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BWW Review: MURDER Afoot with Mercury's Charming SHERLOCK HOLMES

On the face of it, a musical based on Arthur Conan Doyle's Sherlock Holmes stories wouldn't seem to work, though not, apparently, for lack of trying. A cursory search brings up four or so musicals based on Doyle's material, none of which seem to have had much in the way of longitude. (And this must just be scratching the surface - the public domain is fertile soil, after all.)

Whether an adaptation (Grudeff and Jessel's Baker Street, loosely based on "A Scandal in Bohemia") or a sequel (Bricusse's Sherlock Holmes: The Musical, which follows the events of "The Final Problem"), these musicals can't seem to untangle the Gordian knot that is Holmes himself. Possessing labyrinthine powers of deduction and an utter cool, his guarded nature doesn't particularly lend himself to the highly emotional art form that is the musical. Not to mention that, as a character born in serials and raised over a century in books, film, television, and stage, it would be hard to find the one story for him that simply had to exist in the musical form.

So how does Mercury Theater's The Man Who Murdered Sherlock Holmes - a musical twenty years in the making - untie this Gordian knot?

L to R: Nick Sandys (Holmes);
Michael Aaron Lindner (Doyle)

Elementary: It cuts clean through it. It's not Sherlock's story, but Doyle's. Doyle is the murderous title character. A cut that freed John Reeger (book), Julie Shannon, and Michael Mahler (music and lyrics) to whip up this chamber musical charmer, a tasty Christmas pudding surprise in January.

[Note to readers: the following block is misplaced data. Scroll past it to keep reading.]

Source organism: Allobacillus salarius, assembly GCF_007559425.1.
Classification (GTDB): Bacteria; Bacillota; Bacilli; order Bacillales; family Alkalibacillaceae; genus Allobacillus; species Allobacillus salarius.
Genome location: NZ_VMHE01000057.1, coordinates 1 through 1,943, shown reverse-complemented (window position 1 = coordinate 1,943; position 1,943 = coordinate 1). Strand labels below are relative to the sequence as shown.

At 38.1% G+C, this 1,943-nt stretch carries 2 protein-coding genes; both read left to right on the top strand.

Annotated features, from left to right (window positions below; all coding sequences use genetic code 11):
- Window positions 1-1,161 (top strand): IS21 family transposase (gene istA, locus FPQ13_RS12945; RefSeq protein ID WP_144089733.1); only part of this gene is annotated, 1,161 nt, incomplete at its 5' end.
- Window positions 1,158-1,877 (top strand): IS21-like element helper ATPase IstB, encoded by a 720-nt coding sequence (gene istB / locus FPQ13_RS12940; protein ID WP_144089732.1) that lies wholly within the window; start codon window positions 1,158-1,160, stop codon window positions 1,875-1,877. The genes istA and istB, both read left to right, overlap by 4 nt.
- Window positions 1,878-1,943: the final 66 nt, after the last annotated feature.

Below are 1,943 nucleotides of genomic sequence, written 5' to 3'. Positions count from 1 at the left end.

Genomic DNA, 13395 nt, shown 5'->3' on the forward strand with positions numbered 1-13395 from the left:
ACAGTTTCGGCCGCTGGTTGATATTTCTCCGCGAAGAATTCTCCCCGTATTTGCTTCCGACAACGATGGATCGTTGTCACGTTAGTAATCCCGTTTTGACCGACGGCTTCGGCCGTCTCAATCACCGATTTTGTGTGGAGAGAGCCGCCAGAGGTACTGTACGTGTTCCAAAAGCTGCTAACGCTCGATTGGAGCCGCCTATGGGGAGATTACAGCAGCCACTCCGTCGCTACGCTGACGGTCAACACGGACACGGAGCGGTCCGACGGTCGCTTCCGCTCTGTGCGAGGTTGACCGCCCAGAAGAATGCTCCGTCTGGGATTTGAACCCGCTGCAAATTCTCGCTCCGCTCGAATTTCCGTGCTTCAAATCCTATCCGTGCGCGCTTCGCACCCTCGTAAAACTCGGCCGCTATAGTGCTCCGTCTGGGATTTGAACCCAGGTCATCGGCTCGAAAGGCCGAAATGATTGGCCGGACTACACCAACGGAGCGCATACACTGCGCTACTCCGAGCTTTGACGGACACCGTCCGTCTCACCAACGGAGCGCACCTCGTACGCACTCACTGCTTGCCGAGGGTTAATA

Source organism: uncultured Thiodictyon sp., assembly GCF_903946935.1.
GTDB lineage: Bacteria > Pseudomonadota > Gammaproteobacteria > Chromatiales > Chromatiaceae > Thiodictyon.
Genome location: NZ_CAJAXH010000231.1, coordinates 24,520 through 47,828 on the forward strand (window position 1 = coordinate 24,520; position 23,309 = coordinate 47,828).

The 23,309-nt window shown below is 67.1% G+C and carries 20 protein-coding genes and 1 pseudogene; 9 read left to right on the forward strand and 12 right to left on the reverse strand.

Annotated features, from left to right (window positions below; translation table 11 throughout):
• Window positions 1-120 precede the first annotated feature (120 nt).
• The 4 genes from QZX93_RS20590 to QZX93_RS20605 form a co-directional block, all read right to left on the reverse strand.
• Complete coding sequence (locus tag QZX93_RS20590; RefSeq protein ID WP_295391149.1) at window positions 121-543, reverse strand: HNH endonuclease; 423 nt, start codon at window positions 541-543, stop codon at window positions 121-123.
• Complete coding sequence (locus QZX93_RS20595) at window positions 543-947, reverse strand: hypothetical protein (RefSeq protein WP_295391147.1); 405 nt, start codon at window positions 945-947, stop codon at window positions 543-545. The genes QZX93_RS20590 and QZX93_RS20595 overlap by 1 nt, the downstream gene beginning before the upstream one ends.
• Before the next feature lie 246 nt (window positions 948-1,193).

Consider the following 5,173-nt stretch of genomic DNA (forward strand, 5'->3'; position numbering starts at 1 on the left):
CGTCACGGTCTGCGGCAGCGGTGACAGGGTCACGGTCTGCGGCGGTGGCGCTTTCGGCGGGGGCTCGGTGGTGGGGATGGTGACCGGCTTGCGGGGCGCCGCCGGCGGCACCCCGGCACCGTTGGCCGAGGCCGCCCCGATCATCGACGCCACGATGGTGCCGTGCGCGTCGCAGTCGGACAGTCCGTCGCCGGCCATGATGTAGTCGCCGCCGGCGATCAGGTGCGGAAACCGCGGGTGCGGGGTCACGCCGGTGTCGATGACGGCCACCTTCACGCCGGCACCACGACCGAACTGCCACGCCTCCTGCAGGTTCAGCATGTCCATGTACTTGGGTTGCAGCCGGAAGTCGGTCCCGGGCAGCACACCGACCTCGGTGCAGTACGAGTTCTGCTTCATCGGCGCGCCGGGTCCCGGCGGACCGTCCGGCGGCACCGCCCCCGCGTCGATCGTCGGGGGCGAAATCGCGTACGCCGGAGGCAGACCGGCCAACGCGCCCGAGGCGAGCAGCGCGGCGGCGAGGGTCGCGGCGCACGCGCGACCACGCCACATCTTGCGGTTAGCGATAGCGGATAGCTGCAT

The musical is drawn from real events, starting with that aforementioned "Final Problem," published in 1893, in which Doyle placed Holmes and his archenemy Moriarty on a dramatic cliffside in a fight to the death. Desperately wanting to move onto different, more weightier fare, he cut a Gordian knot of his own and dispatched them both with the flick of his pen. This move so shocked his readers that he knew no peace until he brought back the character in 1901's The Hound of the Baskervilles and carried on from there. The musical takes place in that interim, when Doyle - looking for distraction from enraged fans calling at all hours - leaves London to take up the case of the Wyrley Ripper, a provincial horse mutilator who's implied seeking human victims next. The villagers and authorities have already pinned it on George Edalji - the mixed-race vicar's son - convicted him, and called it a day, but Doyle feels something's amiss.

Then, much to Doyle's shock and displeasure, the "murdered" Sherlock Holmes materializes before him to confirm that, of course, things are amiss.

To say more would spoil the twists and turns of plot, but suffice to say, drollery, creator/creation bickering, and Japanese martial arts ensue.

Having been bowled over as much as I was in being introduced to Reeger and Shannon's Christmas Schooner, I was especially eager to catch this premiere, and Holmes is very much that same kind of warmly modest musical, if more barbed in its politics. (And necessarily so: George Edalji, a "black" man locked up after an embarrassingly cursory investigation; timely, no?)